Southwest Ring Road Receives Necessary Funds
Calgary’s controversial highway is stepping on the gas for 2016.
The long awaited, much debated, southwest ring road is receiving $583-million from the Conservative government according to a press conference with Jason Kenney, Tories’ political minister for southern Alberta on July 30, 2015.
“[This] will finally make real the long standing vision of an efficient highway that circles our booming city,” Kenney said. The southwest leg of Calgary’s ring road is set to begin construction in 2016. Stoney Trail will circle the city allowing Calgarians to get from quadrant to quadrant in record time and with less risk.
The project, costing a total of $5 billion, will stretch from Highway 8 to Highway 22x and will cross Tsuu T’ina First Nation territory, as well as the southwest corner of Weaselhead Natural Area before it joins with the rest of the ring road. These last 31 km will consist of six and eight lane divided highway, 66 bridges, 20 interchanges, two underpasses and several river crossings. However, the plans for the highway have not come easily. There have been many roadblocks along the way since its conception back in 1957 when the City of Calgary first made public their preliminary plans for a ring road.
The most controversial aspect of planning the southwest leg was attempting to make an agreement with the First Nations of Tsuu T’ina. In October 2013, the nation signed an agreement with the province with a payout of $275 million for the land use, plus $66 million to move homes and other buildings to make way for the roadway. The province also transferred 2,160 hectares of new land to the reserve estimated at a value of over $44 million.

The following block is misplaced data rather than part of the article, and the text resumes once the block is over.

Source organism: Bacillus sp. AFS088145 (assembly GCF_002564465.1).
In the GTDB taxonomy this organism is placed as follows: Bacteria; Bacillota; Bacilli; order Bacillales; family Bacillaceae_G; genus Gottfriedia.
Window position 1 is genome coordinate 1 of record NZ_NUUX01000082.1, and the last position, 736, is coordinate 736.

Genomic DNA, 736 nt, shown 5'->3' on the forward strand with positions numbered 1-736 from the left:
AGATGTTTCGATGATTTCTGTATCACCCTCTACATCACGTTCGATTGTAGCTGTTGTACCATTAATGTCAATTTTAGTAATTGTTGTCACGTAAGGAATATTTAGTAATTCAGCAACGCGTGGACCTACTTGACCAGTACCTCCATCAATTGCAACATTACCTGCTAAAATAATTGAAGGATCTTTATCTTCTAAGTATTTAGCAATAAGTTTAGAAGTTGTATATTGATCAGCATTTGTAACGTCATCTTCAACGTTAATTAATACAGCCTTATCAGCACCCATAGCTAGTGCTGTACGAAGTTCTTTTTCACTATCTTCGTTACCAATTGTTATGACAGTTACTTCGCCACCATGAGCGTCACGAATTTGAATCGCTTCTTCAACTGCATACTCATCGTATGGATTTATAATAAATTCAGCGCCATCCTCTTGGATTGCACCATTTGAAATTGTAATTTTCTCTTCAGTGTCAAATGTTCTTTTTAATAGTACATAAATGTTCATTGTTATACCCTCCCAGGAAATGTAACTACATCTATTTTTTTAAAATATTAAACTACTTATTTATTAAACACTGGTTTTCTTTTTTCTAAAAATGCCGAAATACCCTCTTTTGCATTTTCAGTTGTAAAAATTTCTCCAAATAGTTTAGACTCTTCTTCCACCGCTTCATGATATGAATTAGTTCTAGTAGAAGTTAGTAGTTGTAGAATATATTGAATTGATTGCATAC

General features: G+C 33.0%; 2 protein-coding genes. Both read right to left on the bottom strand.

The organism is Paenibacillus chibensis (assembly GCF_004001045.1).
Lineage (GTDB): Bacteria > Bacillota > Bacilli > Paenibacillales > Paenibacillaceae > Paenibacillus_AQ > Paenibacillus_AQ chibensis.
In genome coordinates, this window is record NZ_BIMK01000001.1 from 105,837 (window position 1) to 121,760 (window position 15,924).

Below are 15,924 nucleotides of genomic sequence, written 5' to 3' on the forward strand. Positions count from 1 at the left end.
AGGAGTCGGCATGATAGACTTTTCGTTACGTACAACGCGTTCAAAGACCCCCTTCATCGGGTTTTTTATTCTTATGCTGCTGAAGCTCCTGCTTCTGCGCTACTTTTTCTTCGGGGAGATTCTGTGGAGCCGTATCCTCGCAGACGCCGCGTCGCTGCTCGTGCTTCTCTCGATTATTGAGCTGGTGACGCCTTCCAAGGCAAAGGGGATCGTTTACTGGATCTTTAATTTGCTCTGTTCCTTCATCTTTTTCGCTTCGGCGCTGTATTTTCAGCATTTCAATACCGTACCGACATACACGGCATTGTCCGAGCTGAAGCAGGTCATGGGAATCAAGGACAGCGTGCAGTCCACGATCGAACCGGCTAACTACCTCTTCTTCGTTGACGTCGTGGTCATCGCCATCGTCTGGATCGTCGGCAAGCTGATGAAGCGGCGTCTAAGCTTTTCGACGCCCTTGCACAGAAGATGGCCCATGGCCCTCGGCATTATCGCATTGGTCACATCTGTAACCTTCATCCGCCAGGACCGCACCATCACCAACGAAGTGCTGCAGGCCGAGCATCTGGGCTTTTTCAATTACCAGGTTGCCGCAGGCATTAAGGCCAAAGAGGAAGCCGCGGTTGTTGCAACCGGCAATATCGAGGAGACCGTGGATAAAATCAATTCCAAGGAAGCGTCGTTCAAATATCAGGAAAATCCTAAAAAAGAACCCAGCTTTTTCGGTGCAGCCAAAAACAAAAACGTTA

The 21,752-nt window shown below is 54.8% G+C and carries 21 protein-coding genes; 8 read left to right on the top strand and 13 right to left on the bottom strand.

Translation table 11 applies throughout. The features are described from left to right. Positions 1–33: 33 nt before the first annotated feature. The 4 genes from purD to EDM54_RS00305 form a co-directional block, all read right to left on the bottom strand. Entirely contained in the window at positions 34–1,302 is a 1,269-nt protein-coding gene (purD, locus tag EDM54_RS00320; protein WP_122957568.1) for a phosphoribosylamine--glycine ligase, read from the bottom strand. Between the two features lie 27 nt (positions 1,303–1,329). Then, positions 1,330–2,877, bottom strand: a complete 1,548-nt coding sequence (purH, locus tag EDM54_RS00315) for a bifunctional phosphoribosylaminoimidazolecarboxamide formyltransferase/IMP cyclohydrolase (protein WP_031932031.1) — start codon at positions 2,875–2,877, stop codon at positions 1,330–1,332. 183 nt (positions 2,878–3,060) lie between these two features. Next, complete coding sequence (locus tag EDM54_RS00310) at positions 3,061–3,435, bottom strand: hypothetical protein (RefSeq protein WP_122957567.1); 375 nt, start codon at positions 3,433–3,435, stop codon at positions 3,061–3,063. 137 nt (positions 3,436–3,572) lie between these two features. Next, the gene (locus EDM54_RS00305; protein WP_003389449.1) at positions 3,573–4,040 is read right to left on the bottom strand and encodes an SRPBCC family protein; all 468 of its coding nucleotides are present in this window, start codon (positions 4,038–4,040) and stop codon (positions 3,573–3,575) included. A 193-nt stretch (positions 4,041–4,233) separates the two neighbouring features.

Plans for the southwest leg include the realigning of the Elbow River, explained the Weaselhead/Glenmore Park Preservation Society, which could have severe effects on the water quality, fish habitat and the biodiversity of the river — and ultimately the entire Natural Area. The Weaselhead/Glenmore Park Preservation Society and the Canadian Parks and Wilderness Society are concerned that the bridge crossings, and ultimately the diverting of the Elbow may not be the best option. Their main concerns include the effects on the community, environment and wildlife, the realigning and restricting of the meandering system of the river and effects on water quality.
Photo 1: Focus.ca. The southwest leg of the ring road is set for construction in 2016 and it will completethe circle allowing Calgarians to travel more efficiently while reducing traffic on other busy arteries. Photo 2: Focus.ca. The final stretch of ring road will complete the 100 km circle around the city allowing easier transportation and a faster escape route to the mountains on weekends.
The Bow River’s meandering pattern has changed as a result of the June 2013 flooding event and the preservation society has made their concerns public that by restricting the Elbow, a similar situation may occur. Alberta Transportation, however, has researched and utilized many resources to investigate the potential implications to the environment in the natural area, and have abided by the strict regulations set forward by Alberta Environment and Sustainable Resource Development (ESRD).
Now, with the funding offered by the Conservatives from the National Infrastructure component of the Building Canada Fund, and with the historic land transfer between the province and Tsuu T’ina Nation being finalized, the last leg of the ring road is set to open in May 2022 finally completing the 100 km of uninterrupted freeway.
With the opening of the new road, Calgarians will find more options to get around the city more quickly and efficiently. Traffic will ultimately be reduced on other busy laneways such as Crowchild Trail and Sarcee Road therefore improving safety and alleviating other traffic impacts on surrounding neighbourhoods.
Photo: Pinimg.com. Calgary’s ring road won’t look as busy as this well-known freeway in California. However the benefits will be similar: less traffic on busy streets, reduced neighbourhood traffic, quicker routes to and from commercial hot spots, and a quick escape route to the mountains.